but there was a little tentative component there. And I think that was actually the root of the procrastination. So yeah, okay. So the point is, is that we get triggered by something. And then we have these feelings, like we get flooded with feelings. And in our practice, what we are hoping for us to do and for everyone else, listening is when something triggers you in your case, it was a great amount of work. And some of it you are not quite sure on yet, for personal reasons. And it caused you to have these feelings, the feelings were so uncomfortable for you that you put a stop on everything. So that was your reaction to it. But remember, what we talked about is to sit with it for a moment. And to just like exactly like you said, Be quiet with it and say, what's behind this feeling? What are what are the feelings I'm actually feeling? And it's so hard to do that when we're in that heightened state. Oh, wow. It's hard. It is

JJ Parker  19:13  
so hard. Yeah.

Melissa Albers  19:16  
But that's the key. Because exactly right. Like if we give ourselves a minute to just sit there and reflect and that's like, that's where I am to in this practice. Like, when I get triggered by something, and want to have total control. And I feel this rigidity creeping in like, well just go do this or call this person or force this action faster. Like, I want to go into that, you know, shove a square peg into a round hole. Sometimes now I have success going. Oh, that feels familiar. Oh, is this the source of it again? Because I'm feeling uneasy, or I feel like I don't have any control over this. And that scares me. Ah, that's what the real thing is. I feel scared about something? Yeah, there's some fear for me somewhere. And if I just take a moment, it's real easy to figure that out. It's really easy to figure it out. But we don't usually like to do that, because it feels like it's gonna be too exposing for ourselves. Like, oh, I don't want to see what's gonna be there. I don't really want to know, cuz I'm sure it's gonna be worse than this horrible feeling.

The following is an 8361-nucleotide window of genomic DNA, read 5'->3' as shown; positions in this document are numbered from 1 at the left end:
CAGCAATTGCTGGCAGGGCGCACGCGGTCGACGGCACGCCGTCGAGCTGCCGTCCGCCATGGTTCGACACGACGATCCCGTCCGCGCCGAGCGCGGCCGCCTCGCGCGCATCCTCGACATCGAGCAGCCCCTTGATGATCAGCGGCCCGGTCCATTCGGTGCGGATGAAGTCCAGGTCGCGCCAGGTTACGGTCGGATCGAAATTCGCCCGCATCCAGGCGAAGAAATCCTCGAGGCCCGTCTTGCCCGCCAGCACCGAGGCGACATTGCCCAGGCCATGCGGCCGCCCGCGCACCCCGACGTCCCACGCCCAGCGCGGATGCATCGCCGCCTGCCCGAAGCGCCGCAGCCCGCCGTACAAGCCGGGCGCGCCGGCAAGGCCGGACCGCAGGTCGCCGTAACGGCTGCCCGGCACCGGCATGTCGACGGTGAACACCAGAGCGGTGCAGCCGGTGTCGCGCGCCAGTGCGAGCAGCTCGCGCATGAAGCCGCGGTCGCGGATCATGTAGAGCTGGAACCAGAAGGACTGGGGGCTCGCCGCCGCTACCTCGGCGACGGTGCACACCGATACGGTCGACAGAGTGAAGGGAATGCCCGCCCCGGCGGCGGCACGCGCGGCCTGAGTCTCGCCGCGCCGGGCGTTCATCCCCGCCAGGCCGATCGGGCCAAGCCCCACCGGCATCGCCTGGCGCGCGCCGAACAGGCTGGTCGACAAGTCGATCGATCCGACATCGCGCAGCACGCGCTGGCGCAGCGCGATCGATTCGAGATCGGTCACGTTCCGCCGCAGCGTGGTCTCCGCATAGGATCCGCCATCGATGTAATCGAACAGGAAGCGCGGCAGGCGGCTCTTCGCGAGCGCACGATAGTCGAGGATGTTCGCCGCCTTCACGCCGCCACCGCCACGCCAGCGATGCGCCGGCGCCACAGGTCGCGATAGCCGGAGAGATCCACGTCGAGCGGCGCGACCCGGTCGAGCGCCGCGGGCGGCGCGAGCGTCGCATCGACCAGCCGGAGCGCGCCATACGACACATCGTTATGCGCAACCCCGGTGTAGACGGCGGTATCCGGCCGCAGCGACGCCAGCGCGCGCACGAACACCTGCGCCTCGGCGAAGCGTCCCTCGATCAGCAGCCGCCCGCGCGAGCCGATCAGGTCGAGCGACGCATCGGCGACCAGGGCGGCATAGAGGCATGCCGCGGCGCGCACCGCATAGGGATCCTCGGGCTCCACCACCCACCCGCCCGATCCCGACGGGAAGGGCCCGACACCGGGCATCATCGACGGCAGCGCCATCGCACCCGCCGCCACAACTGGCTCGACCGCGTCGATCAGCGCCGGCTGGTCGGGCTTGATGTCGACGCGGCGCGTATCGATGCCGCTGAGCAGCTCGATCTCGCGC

JJ Parker  20:25  
Well, it's, it's the end of the week right now. Mm hmm. And I did figure it out. We figured it out, like 20 minutes ago talking earlier. The root of my anxiety?

Melissa Albers  20:43  

JJ Parker  20:44  
I think for the for this week, at least.

Melissa Albers  20:46  
Yeah, but it's that cool, though. Like, I mean, you know, we make jokes about it. And I mean, some of these topics are harder to talk about. But I think that they're really meaningful for people and, and they're meaningful for me, like, I just feel like it's really helpful to talk through these patterns, especially when there are patterns that are really obvious that we know, we see a lot repetitive patterns that we see a lot, either in ourselves, or those that were around a lot of those that we care about, I think it's really easy to see those patterns. And another really interesting thing about this, I think, is when we get on this journey, and then we start having these little epiphanies, you know, it's super easy to do. Start telling everybody else what their problems are, like, what they're doing wrong.

JJ Parker  21:38  
I was just gonna ask you about that as the like, kind of one last thing. Yeah, I'm here was that this week, you know, you and I, you know, I like work pretty much every day on on on this stuff. Earlier this week, you very gently suggested that we take the rest of the week off.

Melissa Albers  22:00  
Yes, I did. Yeah. Yeah.

JJ Parker  22:03  
So because you kind of knew that I was getting sideways. Yeah. And you knew that more work for me was not going to be helpful, like the healthiest path? Yeah, right. Yeah. And I agreed, although I remember sort of like in now it's, it's fine. I'll be I

Melissa Albers  22:22  
did use it actually said that. I'll be fine.

JJ Parker  22:26